Anyways, I was coming at this more from the perspective as one who does restoration work on historic equipment, particularly steam engines. Steam engines are built and designed to rip themselves apart, and crap all over themselves, and depending on where you are when it's alive or in bed, on you too. Then again, you have more surface area to get stuff on you if you work on standard guage, versus narrow guage.

                          One other thing that disturbs me was the knowledge of the engineers...the friend that pointed this forum out to me also talked to me about a cab ride he got...and the one at the fuel valve, according to him, described how the blower works incorrectly: steam coming out of the firebox to create the draft...

                          I started out in the engine shop, and you work UP to operations, instead of the other way around. You learn every part of the engine, every pipe, fitting, EVERYTHING. So that you know why you do what you do and it's so much easier to learn...yes firing is an art and it takes time for that and train handling just takes a bit of experience in the hot seat...but if you know your train tonnage, grade, and have a little time to experiment with your sets its not a massive undertaking...At least that's my opinion. I've also heard from him that they use buzzers now...what happened to hand-signals...?? highball is 2 waves of the right hand! not that hard to remember.

                          Thoughts?


                          Originally posted by Malina View Post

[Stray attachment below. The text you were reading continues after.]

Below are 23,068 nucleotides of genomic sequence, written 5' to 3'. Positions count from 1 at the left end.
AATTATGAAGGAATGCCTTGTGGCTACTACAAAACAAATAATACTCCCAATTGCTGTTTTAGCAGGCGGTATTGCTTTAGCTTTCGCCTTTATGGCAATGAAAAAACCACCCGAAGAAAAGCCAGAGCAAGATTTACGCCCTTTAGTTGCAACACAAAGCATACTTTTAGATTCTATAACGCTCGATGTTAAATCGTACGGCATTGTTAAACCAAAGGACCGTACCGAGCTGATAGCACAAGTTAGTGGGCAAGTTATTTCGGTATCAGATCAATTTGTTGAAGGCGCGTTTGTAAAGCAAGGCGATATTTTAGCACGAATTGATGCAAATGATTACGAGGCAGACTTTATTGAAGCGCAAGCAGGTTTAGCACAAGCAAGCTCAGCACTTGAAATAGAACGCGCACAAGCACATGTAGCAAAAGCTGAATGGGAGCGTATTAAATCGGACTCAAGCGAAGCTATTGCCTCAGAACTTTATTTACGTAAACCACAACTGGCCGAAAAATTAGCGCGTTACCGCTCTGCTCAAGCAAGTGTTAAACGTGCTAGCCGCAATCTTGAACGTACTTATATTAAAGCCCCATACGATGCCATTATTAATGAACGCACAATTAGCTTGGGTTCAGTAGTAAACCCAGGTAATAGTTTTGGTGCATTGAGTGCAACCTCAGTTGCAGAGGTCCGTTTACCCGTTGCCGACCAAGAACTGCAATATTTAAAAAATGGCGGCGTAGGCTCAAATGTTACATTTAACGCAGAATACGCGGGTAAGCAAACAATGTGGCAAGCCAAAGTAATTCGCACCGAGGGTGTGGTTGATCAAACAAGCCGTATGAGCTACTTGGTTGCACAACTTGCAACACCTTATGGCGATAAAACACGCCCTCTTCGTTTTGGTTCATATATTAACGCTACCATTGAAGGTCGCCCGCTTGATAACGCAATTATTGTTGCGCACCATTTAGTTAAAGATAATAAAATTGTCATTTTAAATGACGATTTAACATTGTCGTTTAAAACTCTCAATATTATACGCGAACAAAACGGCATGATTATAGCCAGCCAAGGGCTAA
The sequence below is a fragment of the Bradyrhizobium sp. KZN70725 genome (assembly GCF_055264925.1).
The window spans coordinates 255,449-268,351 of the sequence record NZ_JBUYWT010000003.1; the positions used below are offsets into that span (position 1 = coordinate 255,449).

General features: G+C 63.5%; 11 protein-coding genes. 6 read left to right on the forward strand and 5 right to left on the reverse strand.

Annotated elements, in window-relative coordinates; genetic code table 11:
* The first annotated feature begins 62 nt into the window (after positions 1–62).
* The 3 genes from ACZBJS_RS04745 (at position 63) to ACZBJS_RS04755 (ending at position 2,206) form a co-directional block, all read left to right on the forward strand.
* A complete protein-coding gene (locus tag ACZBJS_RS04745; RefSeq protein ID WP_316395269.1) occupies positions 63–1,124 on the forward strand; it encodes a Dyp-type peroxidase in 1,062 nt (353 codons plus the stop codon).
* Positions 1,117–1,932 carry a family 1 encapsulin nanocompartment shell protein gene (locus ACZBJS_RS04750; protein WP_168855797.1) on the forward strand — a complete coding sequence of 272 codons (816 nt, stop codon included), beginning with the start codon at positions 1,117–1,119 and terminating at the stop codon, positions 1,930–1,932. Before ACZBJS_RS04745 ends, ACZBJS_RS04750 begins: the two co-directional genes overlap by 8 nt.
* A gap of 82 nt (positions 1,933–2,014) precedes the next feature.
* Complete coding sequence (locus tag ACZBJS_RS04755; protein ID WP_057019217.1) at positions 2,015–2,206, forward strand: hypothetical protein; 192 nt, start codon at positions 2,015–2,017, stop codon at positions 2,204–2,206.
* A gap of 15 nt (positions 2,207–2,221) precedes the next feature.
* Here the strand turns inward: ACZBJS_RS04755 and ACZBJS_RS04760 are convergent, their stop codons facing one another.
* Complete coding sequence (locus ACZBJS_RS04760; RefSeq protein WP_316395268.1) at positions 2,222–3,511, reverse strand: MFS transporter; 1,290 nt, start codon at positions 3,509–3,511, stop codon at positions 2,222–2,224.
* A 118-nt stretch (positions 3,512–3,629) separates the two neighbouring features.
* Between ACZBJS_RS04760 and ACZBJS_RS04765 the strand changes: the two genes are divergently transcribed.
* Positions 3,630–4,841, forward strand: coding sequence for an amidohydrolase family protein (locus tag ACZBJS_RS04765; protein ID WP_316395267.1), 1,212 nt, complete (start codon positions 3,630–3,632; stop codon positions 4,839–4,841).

This reminds me of the conductor booths in the NYC subway system, so other trains work successfully this way, for what it's worth. A subway's not the same as a stream train, etc. etc. etc., so that's just an observation.

                          I honestly don't know enough to make an informed decision one way or the other, but if it makes the conductors' work safer and easier, yay. If it doesn't help in those respects, it's a shame. [ATTACH=CONFIG]25322[/ATTACH]I'd think the ability to jump off in a split second if a guest needed aid would indeed be helpful.

                          Comment


                          • #33
                            Re: Disneyland Railroad Conductor Booth

                            Originally posted by CJ2472 View Post
                            One other thing that disturbs me was the knowledge of the engineers...the friend that pointed this forum out to me also talked to me about a cab ride he got...and the one at the fuel valve, according to him, described how the blower works incorrectly: steam coming out of the firebox to create the draft...
                            The training the engine crew receives is definitely more of a "fast track" than what those of us in the museum community receive--I didn't get certified as a fireman until two years after I started volunteering, after I got to do most of the grunge jobs like climbing into the firebox to clean it, smokebox scrubbing, removing axle cellars, etc. So yes, I know lots about the workings of our engine from the inside out.

                            At DL, there is a definite division of labor: The guys who work on the engines stay in the roundhouse; the guys that operate them never get to help repair them. Which means the operating engineers may not necessarily have a good solid understanding of the inner workings: They know they need to keep water up and pressure on the peg--just enough knowledge to let them do their job.

                            Lots of these guys do this simply as a job; when they explain things to guests, they may not use the correct terminology.